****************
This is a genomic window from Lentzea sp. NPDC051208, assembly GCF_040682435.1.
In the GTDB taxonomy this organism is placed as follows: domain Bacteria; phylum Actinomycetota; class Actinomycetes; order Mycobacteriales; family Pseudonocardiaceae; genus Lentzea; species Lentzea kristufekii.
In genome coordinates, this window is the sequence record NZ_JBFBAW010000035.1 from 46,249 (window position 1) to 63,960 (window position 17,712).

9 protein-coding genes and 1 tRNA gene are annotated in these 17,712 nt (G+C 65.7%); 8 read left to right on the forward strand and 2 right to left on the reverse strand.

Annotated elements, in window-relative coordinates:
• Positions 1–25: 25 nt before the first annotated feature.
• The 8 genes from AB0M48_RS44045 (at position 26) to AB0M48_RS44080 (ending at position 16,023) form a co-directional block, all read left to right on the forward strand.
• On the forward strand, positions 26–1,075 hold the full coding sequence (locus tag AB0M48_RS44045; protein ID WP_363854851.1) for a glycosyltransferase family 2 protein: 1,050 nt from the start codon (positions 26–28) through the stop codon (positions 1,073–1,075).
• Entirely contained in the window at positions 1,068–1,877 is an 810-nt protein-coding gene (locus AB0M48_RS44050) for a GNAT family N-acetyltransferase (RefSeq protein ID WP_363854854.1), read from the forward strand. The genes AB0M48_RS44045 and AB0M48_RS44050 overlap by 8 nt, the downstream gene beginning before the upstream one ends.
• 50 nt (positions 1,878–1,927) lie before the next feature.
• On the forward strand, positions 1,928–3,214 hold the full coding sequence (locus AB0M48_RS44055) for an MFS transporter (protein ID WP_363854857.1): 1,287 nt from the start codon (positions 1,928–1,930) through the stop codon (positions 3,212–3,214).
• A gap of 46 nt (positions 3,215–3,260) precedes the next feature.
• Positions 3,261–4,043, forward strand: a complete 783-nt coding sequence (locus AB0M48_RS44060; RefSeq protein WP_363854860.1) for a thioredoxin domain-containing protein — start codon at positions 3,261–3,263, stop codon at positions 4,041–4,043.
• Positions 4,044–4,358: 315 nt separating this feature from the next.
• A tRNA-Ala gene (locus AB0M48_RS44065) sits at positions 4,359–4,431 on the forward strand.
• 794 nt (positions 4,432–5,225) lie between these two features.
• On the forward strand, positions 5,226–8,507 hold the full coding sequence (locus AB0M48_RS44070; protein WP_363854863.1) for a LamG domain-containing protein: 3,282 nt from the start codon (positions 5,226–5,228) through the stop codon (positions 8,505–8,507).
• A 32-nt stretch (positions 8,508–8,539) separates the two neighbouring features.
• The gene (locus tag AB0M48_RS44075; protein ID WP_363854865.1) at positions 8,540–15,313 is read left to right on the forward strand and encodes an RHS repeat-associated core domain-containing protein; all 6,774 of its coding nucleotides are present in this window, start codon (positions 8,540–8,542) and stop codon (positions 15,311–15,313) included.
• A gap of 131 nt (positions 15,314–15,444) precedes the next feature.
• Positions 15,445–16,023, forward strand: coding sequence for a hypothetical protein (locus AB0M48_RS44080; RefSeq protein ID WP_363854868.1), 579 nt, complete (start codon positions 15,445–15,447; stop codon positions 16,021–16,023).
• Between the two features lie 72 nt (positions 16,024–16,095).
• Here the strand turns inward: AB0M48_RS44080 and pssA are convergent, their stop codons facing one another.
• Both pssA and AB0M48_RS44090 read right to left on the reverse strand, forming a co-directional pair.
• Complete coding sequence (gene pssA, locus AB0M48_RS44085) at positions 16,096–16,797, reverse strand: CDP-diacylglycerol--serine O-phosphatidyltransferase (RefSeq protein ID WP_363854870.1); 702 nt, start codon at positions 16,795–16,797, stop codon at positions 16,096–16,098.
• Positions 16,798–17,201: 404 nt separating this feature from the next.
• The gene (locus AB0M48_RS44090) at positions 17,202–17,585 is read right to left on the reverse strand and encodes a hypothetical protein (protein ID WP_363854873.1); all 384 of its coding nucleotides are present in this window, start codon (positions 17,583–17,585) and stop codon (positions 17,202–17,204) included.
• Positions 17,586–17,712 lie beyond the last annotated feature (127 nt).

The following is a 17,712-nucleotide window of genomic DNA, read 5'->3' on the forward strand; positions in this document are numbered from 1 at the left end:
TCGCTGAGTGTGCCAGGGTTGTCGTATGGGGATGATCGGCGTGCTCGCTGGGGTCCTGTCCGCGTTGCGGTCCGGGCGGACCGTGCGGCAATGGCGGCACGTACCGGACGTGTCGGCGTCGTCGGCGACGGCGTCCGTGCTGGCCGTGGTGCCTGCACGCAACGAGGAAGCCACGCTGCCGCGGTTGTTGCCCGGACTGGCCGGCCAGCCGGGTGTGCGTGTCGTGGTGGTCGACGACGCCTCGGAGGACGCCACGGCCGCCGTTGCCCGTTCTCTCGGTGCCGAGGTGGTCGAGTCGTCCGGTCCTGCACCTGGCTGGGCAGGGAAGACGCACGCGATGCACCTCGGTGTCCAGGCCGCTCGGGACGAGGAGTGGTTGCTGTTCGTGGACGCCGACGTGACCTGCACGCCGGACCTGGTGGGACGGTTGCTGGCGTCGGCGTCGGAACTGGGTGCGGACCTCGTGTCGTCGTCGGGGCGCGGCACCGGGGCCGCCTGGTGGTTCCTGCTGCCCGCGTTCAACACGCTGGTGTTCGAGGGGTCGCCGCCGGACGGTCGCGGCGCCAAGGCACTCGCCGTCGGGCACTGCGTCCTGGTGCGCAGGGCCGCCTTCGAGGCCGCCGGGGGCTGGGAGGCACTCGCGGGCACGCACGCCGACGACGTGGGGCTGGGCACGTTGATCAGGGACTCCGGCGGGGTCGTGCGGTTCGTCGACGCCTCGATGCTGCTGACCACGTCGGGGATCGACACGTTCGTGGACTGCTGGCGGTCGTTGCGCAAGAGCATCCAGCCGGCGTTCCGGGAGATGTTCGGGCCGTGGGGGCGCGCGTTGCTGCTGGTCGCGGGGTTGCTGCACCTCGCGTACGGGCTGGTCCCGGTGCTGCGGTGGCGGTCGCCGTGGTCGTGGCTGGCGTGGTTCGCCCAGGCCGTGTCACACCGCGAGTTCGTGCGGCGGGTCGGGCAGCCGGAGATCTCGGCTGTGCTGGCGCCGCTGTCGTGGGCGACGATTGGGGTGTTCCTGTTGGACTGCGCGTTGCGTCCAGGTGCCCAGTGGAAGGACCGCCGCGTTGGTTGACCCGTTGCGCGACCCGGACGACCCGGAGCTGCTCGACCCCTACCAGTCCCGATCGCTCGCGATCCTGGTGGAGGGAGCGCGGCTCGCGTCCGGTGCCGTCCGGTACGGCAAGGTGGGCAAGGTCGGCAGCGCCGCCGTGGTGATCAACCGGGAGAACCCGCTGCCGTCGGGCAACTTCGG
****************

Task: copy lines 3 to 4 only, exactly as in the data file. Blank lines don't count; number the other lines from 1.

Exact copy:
In genome coordinates, this window is the sequence record NZ_JBFBAW010000035.1 from 46,249 (window position 1) to 63,960 (window position 17,712).

9 protein-coding genes and 1 tRNA gene are annotated in these 17,712 nt (G+C 65.7%); 8 read left to right on the forward strand and 2 right to left on the reverse strand.